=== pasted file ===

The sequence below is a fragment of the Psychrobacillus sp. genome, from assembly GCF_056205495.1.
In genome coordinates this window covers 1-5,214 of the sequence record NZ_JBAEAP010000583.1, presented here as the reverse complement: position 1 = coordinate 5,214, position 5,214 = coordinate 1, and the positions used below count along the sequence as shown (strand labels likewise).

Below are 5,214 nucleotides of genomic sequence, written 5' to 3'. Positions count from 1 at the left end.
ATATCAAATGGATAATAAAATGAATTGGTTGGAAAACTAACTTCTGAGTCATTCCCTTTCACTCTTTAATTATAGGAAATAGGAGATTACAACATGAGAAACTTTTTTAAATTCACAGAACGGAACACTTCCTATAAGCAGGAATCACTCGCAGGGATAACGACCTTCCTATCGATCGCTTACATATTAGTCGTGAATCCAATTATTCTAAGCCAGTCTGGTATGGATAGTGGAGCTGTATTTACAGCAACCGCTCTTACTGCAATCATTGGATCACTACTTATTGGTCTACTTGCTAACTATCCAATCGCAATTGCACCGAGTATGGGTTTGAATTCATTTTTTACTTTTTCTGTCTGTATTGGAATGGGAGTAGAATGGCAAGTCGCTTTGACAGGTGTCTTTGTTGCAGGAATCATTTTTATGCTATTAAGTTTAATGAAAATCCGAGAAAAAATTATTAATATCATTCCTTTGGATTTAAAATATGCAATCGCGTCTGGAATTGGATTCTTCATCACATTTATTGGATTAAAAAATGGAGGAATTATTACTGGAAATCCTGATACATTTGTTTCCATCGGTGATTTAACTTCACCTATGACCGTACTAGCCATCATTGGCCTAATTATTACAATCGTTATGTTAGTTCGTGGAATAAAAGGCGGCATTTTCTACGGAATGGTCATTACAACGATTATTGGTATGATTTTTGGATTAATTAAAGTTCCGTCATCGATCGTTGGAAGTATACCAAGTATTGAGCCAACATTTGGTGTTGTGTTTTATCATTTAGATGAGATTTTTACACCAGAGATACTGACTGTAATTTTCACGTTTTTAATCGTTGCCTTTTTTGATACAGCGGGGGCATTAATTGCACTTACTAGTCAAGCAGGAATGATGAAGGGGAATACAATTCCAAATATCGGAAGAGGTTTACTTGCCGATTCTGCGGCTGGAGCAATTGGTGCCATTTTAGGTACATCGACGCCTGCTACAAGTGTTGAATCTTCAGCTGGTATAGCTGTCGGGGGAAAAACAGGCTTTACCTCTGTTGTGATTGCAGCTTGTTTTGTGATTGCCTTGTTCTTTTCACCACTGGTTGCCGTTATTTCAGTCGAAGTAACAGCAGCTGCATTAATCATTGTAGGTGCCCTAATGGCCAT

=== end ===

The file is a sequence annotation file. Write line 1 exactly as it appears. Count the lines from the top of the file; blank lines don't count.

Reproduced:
The sequence below is a fragment of the Psychrobacillus sp. genome, from assembly GCF_056205495.1.